Nothing is working, what should I do? Have you ever had that unsettling thought? What happens when you wake up and nothing seems to be working in your life? There is no immediate crisis, but you feel “out-of-step.” Now, because you are a “doer”, you will begin to take a mental inventory of your relationships, job, family and personal life. You will be checking to see what has changed. What has caused the life that was fine yesterday, to look unappealing today? Your mind is racing, your pulse is rising and you begin to make a list. “This will solve the problem,” you tell yourself in between fits of scribbles. “If I take action, and do more, the noise in my mind will stop. If I make a list and then check off the items one by one, I will be satisfied. I will be happy.

As a Life Coach, I am a great believer in taking action to move forward in life. In fact, I would say that action is one of the most powerful tools that human beings have to change their experience of life. Action is the root of progress. There is nothing more powerful than an intention rooted in a personal desire, combined with actions taken in line with that intention. However, there are times when action is not only a tool in our toolbox that we use to achieve our goals. Action becomes the goal in and of itself. In that case, we are not taking actions. Instead, actions are taking us where we don’t want to go. Too much action for the sake of “doing,” can result in fatigue and disillusionment.

The problem that we are having may not be in the realm of doing, the problem may be the microscope through which we view our lives. Are we focusing too closely on each detail? Perhaps the lens is a little dusty. Why does a life that once looked vibrant and colorful, become gray? Is there something wrong here, or, are our “doer” instincts robbing us of the simple neutrality and rejuvenation that could be found through surrender to these gray moments in life?

In general, “doer”s are not comfortable with a lot of gray in their lives. In fact, by our nature we may see gray as boring, static, listless and dull. We like to have a plan, a list of things to do and a well-worn appointment book. We have learned to thrive on the “doing” of life and get high on the accomplishment of our goals. Sure, we know how to throw out little pearls like “trust the process” and “smell the roses” but we’re not taking any chances. We’re hedging our bets by getting out there and making things happen through our ability to “do” “do” “do.”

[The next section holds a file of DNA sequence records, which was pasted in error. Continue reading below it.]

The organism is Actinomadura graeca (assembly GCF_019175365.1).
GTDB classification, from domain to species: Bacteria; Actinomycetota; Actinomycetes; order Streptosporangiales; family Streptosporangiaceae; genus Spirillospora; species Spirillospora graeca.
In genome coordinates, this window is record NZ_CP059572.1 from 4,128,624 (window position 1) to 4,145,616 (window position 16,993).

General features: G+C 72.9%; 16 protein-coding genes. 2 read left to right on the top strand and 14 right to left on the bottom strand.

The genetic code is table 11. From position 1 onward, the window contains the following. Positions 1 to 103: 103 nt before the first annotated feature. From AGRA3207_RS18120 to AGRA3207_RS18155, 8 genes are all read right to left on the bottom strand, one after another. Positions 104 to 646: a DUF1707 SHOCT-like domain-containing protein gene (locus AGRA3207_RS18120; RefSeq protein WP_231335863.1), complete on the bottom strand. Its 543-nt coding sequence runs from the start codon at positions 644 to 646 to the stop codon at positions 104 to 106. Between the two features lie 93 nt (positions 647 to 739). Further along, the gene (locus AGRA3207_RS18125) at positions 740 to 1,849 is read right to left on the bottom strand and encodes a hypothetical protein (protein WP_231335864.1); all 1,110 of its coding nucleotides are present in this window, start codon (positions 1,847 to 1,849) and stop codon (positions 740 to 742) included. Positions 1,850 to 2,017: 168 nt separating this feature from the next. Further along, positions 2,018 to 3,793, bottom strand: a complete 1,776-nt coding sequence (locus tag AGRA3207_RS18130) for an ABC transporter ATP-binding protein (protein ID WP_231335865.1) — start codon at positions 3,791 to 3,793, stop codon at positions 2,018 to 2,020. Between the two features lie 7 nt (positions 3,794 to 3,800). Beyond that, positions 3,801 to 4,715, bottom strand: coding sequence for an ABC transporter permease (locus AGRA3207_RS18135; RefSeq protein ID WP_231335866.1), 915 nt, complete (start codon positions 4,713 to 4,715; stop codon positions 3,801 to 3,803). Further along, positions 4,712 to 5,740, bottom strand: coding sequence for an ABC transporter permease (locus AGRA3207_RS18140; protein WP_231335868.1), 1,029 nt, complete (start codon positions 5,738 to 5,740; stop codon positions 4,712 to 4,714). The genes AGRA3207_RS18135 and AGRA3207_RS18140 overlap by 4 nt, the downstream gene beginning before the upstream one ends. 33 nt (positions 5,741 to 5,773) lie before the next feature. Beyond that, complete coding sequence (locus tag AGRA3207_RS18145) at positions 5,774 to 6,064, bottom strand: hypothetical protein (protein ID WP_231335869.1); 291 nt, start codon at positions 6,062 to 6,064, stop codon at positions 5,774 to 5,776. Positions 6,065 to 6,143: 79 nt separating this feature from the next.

And, let’s face it, our ability to take action moves the human race along. It took a group of “doer”s to fight for Civil Rights and it will take even more “doer”s to solve the problems this world is facing now. But what happens when all we know is the realm of “doing” and then one day, “doing” stops working? We have become so used to the “doer” mode that we no longer remember that we have options. When faced with challenges or emptiness we forget that we can take a breath and a break. Or, if we do stop for even a moment, the stillness makes us anxious. We are afraid we will be stuck there forever. We “do” more. “Why do we not trust the process of life to help facilitate change?

If you ask for advice from a non-”doer”, they may suggest that you simply “be.” This sounds to the “doer” like such nonsense. They may be smiling at you and nodding in agreement, but inside they are incredulous. ‘How do I “be?” In fact, can’t I “do” a little something, while I “be?”’ How long does one have to “be” before getting back to the business of “doing?” This creates a kind of circular thinking that I have found to be ineffective and downright upsetting. After working with many clients who struggle with this dichotomy of “doing” and “being”, I have learned something. When they are in the gray zone, they can only see through the filter of “doing.” They need a reminder in language that a “doer” can understand, that can help them out of the mucky “do.” For someone who is most comfortable in the realm of action, (even if it means spinning their wheels) “being,” is doing something. In fact, it’s probably one of the hardest skills the “doer” will ever learn. And, it is one of the most powerful skills if employed at the right time. And now, these are some ways that I help my “doer” clients to take a breath, and “be.”